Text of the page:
The sequencer 104 generally exercises control so that each of the elements above operates at a timing and strength previously programmed. Among these programs, a program particularly describing the timing and strength of the RF magnetic field, the magnetic field gradients, and the signal receiving is referred to as “pulse sequence”. As the pulse sequence, though it is not particularly limited, an SE pulse sequence such as spin echo (SE) and high-speed spin echo, a gradient echo (GE) pulse sequence, and echo planar spectroscopic imaging (EPSI), or the like, is provided.

Next, a first embodiment of an image forming method according to the aforementioned MRI apparatus will be explained. In the present embodiment, there will be explained a case where the imaging is performed by a multi-station imaging system. The multi-station imaging system is used when a field of view (FOV) is larger than an imaging available area, such as imaging of a whole body. According to this system, an image is taken after dividing the whole body into areas (stations), and images of respective stations are synthesized to produce a whole body image. Here, one example will be explained, that is, under the condition that the FOV of one-time imaging is set to 42 cm and the imaging is performed at every movement of the table by 35 cm, four times of imaging in total are performed with three times of table movement.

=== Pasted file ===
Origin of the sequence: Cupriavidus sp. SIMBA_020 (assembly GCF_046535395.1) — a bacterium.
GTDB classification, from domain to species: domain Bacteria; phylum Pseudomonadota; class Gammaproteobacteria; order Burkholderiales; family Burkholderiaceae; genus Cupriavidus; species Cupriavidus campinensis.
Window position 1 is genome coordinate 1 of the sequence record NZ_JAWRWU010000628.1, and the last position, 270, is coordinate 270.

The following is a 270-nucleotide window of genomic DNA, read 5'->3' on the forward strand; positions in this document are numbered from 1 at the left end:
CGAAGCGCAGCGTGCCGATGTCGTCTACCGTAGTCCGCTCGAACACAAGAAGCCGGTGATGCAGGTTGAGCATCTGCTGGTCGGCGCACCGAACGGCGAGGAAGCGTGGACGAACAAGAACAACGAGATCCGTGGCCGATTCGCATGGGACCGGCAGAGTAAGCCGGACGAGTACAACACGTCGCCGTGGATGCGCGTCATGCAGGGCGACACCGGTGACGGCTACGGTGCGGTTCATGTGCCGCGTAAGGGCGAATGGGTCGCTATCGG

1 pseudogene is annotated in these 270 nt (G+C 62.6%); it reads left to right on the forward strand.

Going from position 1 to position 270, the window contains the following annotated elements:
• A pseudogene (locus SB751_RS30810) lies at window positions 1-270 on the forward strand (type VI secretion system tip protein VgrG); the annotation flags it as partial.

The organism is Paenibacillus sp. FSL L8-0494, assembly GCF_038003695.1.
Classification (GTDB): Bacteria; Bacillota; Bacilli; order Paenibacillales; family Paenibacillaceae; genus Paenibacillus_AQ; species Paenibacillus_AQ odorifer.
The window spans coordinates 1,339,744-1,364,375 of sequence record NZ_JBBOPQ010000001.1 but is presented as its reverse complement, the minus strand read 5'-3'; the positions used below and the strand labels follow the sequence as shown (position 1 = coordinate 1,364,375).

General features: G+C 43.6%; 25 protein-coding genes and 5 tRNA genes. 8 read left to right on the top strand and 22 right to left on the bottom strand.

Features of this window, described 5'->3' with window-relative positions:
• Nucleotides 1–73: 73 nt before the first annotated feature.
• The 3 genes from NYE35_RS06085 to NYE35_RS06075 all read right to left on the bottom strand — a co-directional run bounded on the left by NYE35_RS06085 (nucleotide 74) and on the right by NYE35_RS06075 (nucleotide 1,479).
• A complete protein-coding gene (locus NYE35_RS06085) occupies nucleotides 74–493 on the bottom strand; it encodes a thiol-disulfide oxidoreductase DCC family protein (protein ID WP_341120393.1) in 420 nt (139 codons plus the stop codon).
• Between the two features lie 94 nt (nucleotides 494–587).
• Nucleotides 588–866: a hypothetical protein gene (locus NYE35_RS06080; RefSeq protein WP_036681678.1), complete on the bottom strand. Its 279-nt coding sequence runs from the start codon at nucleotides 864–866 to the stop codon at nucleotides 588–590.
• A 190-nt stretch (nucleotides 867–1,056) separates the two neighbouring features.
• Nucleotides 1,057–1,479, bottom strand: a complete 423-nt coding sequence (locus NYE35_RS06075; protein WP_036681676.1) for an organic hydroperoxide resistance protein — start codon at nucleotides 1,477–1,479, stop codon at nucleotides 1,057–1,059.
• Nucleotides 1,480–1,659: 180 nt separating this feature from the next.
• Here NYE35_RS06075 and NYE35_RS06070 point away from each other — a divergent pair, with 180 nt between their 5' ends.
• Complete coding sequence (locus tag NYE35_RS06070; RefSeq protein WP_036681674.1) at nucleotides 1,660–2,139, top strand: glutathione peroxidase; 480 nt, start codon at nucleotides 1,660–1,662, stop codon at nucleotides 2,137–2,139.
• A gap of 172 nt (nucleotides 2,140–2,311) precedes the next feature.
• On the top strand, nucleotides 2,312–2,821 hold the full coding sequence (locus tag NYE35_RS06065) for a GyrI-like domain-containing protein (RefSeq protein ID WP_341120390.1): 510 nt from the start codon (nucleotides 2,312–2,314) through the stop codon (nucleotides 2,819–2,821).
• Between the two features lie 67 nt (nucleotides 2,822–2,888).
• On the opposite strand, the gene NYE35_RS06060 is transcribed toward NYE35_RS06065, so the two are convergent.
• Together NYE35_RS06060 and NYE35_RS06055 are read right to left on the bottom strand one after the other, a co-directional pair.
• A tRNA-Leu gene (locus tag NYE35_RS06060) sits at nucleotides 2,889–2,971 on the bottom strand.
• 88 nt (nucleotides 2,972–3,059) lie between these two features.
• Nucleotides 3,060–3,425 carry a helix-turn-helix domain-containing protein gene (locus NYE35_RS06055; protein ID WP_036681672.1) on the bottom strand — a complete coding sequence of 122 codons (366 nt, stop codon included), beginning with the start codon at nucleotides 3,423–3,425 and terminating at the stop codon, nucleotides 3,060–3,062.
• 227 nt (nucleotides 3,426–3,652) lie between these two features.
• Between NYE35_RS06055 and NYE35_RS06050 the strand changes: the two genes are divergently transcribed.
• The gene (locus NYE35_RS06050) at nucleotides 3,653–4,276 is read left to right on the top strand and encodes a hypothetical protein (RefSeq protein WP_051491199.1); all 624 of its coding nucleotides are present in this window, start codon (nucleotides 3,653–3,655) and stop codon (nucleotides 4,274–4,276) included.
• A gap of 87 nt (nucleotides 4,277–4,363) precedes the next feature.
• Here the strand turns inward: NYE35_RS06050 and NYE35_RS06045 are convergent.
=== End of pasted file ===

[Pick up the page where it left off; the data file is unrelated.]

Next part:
FIG. 2 illustrates images that are taken by using the high-speed spin echo imaging with 256×256 pixels. FIG. 2 a illustrates four images from the shoulder to the feet of a human, and FIG. 2 b is a resulting image obtained by synthesizing these four images, only using a weighted mean. Overlap size corresponds to (FOV−Moved distance)/FOV×256=43 pixels.